How To Beat The Autumn Clock Change

How To Beat The Autumn Clock Change
22nd October 2019 Sarah Golan

How To Beat The Autumn Clock Change

In Client News, Tempur UK

Tempur shares a winter-wellness toolkit to ensure the clock change doesn’t dampen your day on the 27th October

It’s fair to say that most of us dread the autumn clock change… Come 27-October the clocks will turn back signalling shorter, darker, colder days, with many of us wishing we could just rug up and hide away at home for the duration.

Tobin James, Tempur UK Managing Director says: “It’s important to remember that there are benefits to the clock change. We get an extra hour in bed on the day and our mornings become lighter through the winter, as we are essentially waking up an hour later.

“The overall reduction in sunlight hours however, can leave us feeling more tired throughout the day and seriously lacking in motivation come evening. The lack of sunlight also impacts our vitamin D levels which, in turn affects quality of sleep and has been linked to Seasonal Affective Disorder.

“But worry not; there are some simple measures Brits can add to their daily winter ‘tool-kit’ to ensure that the physical and psychological impact of the shorter, darker days isn’t quite so severe.”

Read on for a guide to winter-wellness from the sleep experts at Tempur:

• Give yourself a head-start
There’s simply no such thing as a relaxed morning before work – everyone is in a rush! So, prepare ahead by packing your bag and ironing your clothes the night before.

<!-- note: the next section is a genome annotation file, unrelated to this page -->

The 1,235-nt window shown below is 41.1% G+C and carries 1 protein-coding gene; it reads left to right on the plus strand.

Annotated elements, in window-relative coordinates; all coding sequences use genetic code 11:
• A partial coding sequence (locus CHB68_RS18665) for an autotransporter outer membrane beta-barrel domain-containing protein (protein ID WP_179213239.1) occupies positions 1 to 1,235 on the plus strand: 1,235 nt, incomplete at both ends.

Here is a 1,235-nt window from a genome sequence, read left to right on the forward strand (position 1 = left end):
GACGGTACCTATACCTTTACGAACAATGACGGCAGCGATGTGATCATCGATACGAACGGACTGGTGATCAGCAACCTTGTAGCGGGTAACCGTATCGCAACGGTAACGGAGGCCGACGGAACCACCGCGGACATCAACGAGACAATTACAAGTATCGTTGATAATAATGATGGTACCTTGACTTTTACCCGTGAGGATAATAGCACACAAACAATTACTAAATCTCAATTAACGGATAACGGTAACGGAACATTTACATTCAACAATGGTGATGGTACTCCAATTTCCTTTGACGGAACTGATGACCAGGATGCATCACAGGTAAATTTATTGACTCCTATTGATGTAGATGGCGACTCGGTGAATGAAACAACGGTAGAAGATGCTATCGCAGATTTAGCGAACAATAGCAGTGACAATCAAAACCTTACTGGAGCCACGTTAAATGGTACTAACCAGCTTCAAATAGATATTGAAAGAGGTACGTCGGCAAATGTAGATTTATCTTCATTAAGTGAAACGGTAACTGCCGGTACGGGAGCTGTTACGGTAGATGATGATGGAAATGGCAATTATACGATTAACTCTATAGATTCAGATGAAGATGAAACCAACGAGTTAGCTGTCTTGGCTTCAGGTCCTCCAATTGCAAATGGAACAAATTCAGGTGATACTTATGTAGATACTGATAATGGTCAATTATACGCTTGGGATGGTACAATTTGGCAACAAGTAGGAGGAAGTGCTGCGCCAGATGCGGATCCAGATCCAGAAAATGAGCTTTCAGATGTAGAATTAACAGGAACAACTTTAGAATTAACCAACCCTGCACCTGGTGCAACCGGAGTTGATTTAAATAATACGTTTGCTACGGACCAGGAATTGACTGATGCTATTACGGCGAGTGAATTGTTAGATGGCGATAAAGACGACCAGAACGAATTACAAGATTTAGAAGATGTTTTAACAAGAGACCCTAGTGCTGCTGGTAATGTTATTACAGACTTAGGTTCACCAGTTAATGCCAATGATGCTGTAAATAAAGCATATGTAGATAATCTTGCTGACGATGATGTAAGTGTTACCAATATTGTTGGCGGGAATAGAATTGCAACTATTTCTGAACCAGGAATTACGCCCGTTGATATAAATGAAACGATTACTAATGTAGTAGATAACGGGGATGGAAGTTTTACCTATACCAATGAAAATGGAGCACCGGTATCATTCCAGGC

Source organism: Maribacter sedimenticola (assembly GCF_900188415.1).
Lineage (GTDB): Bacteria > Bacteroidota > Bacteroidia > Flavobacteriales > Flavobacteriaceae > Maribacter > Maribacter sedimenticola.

You can even prep your breakfast the night before – soak oats overnight so that, come morning, you can either grab-and-go or warm them through. Oats are also a great source of slow-release energy so should keep you sated and focused until lunchtime.

• Make the most of your morning power hour
With all the time saved by prepping your essentials the night before, you’ll have time to spare to do something you love – a quick jog round the block, meditation or even just time doing nothing but enjoying your morning cup of tea.

• Add some sunshine to your diet
We all like to switch out raw salads and cold sandwiches for warming soups, curries and stews come winter, but try incorporating more vitamin D rich foods into your diet as well. Deficiencies in vitamin D has been linked to Seasonal Affective Disorder (SAD), otherwise known as the ‘winter blues’.

Egg yolk, fortified cereals, mushrooms, fatty fish such as mackerel, tuna and salmon are all great sources. Vitamin D supplements are also easily available.

• Defeat the cold
Make the idea of getting out of a cold bed less daunting by setting your heating to come on 15 minutes before you plan to wake up. Similarly, in the evening, warm your bed with a hot water bottle and enjoy a warm milky drink to help you drift off more easily.

• Prioritise quality sleep
Sleep is essential to maintaining both mental and physical health, so should be a priority at all times of the year. However, with the onslaught of winter coughs and colds and sunlight deficiency affecting everyone’s moods, it’s even more crucial.

Adults should be aiming for 7-9 hours sleep every night to allow their mind and body to rest, repair and recover.

For more information on Tempur, visit